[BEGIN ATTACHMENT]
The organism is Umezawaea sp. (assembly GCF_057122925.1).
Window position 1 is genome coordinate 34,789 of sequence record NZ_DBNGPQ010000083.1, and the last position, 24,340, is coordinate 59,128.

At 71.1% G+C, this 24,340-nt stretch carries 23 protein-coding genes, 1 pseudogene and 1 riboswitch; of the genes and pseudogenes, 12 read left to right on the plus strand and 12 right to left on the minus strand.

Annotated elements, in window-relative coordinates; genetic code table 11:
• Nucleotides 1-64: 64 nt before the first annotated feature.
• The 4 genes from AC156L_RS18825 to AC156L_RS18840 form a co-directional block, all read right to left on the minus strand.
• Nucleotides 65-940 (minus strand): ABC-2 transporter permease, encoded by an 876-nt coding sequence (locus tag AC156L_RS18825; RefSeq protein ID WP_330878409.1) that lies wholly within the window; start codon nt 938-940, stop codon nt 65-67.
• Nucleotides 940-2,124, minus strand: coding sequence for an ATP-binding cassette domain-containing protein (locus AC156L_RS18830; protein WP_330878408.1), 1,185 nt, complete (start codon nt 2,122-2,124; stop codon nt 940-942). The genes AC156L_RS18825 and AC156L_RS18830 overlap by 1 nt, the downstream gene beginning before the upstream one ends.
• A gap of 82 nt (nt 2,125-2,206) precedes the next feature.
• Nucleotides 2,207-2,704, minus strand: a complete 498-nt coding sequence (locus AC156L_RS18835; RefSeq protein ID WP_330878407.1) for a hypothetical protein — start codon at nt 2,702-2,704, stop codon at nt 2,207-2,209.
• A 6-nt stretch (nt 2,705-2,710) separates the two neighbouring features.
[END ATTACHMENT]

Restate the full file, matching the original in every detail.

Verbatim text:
The organism is Umezawaea sp. (assembly GCF_057122925.1).
Window position 1 is genome coordinate 34,789 of sequence record NZ_DBNGPQ010000083.1, and the last position, 24,340, is coordinate 59,128.

At 71.1% G+C, this 24,340-nt stretch carries 23 protein-coding genes, 1 pseudogene and 1 riboswitch; of the genes and pseudogenes, 12 read left to right on the plus strand and 12 right to left on the minus strand.

Annotated elements, in window-relative coordinates; genetic code table 11:
• Nucleotides 1-64: 64 nt before the first annotated feature.
• The 4 genes from AC156L_RS18825 to AC156L_RS18840 form a co-directional block, all read right to left on the minus strand.
• Nucleotides 65-940 (minus strand): ABC-2 transporter permease, encoded by an 876-nt coding sequence (locus tag AC156L_RS18825; RefSeq protein ID WP_330878409.1) that lies wholly within the window; start codon nt 938-940, stop codon nt 65-67.
• Nucleotides 940-2,124, minus strand: coding sequence for an ATP-binding cassette domain-containing protein (locus AC156L_RS18830; protein WP_330878408.1), 1,185 nt, complete (start codon nt 2,122-2,124; stop codon nt 940-942). The genes AC156L_RS18825 and AC156L_RS18830 overlap by 1 nt, the downstream gene beginning before the upstream one ends.
• A gap of 82 nt (nt 2,125-2,206) precedes the next feature.
• Nucleotides 2,207-2,704, minus strand: a complete 498-nt coding sequence (locus AC156L_RS18835; RefSeq protein ID WP_330878407.1) for a hypothetical protein — start codon at nt 2,702-2,704, stop codon at nt 2,207-2,209.
• A 6-nt stretch (nt 2,705-2,710) separates the two neighbouring features.